Welcome to 2016. While I’m excited for another year that will undoubtedly bring more examples of unintellectual property (UnIP), I wanted to touch on perhaps the largest trademark ruling that occurred at the end of 2015. The United States Court of Appeals for the Federal Circuit held that the United States Patent and Trademark Office (USPTO) can not reject trademarks for being offensive. The case stems from an Asian-American rock band’s attempt to register its band name, The Slants. The USPTO refused to to do so and the the Trademark Trial and Appeals Board (TTAB) had sustained the refusal.
When appealed, the Court was tasked with answering one question: Does the bar on registration of disparaging marks in 15 U.S.C. §1052(a) (set forth below) violate the First Amendment? The answer was a resounding and, in this lawyer’s personal opinion, a long overdue YES!
The USPTO’s basis for refusing marks like THE SLANTS, NO $#!+, THE COMPLETE A**HOLE’S GUIDE TO …, F**K PROJECT, AWSHIT WORKS appears to be gone. Will former applicants who were refused registration re-apply? I would advise that they do. As predicted by ArsTechnica, the question now becomes how much of an impact this ruling has on other trademarks in the future (e.g. Redskins). I am glad that I no longer will have to spend so much time trying to advise my clients about what may or may not be immoral or scandalous as they identify potential trademarks, as I clearly had a different interpretation of those terms than the USPTO and its various precedent.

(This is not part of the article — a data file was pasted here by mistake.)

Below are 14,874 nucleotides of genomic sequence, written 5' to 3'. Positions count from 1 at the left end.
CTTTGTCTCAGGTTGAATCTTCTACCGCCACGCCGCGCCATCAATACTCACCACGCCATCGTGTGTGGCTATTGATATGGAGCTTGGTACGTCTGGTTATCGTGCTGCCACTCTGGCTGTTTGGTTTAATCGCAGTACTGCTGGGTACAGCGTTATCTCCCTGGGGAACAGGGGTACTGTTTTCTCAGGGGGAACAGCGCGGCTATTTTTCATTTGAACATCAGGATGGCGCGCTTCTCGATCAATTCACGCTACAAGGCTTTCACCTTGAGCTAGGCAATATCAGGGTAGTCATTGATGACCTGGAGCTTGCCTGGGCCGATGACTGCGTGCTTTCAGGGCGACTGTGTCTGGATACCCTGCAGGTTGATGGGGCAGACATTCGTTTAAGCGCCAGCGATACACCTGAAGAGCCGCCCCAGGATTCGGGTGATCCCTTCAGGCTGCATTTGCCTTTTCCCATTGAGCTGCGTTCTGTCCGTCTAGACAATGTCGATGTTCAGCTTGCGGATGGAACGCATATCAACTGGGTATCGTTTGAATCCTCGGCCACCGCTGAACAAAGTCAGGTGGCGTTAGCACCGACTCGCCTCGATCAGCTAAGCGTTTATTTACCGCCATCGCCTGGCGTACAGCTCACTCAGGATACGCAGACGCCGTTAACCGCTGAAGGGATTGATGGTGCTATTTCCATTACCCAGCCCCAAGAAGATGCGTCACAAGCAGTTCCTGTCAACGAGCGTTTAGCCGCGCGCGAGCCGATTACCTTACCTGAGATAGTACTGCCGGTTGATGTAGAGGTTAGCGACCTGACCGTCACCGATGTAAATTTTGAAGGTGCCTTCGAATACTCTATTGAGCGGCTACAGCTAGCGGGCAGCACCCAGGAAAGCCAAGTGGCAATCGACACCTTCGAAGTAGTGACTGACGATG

I mean, come on, how can you accurately reconcile some of the USPTO’s refusals and TTAB’s allowances with decisions like the relatively recent one involving NUT SACK DOUBLE BROWN ALE. I know, I know, it all boils down the facts, but would you change your mind knowing that the slogan for that beer was “Give Our Nut Sack a Taste” with a picture that looks like a squirrel holding a bag of nuts (or testicles). The good news is that, so long as the law does not change again, these judgment decisions with regard to offensiveness and immorality should no longer determine the registrability of a mark. Start your dirty mind engines!!!
15 U.S.C. §1052 (Extract)
No trademark by which the goods of the applicant may be distinguished from the goods of others shall be refused registration on the principal register on account of its nature unless it–
- (a) Consists of or comprises immoral, deceptive, or scandalous matter; or matter which may disparage or falsely suggest a connection with persons, living or dead, institutions, beliefs, or national symbols, or bring them into contempt, or disrepute; or a geographical indication which, when used on or in connection with wines or spirits, identifies a place other than the origin of the goods and is first used on or in connection with wines or spirits by the applicant on or after one year after the date on which the WTO Agreement (as defined in section 2(9) of the Uruguay Round Agreements Act) enters into force with respect to the United States.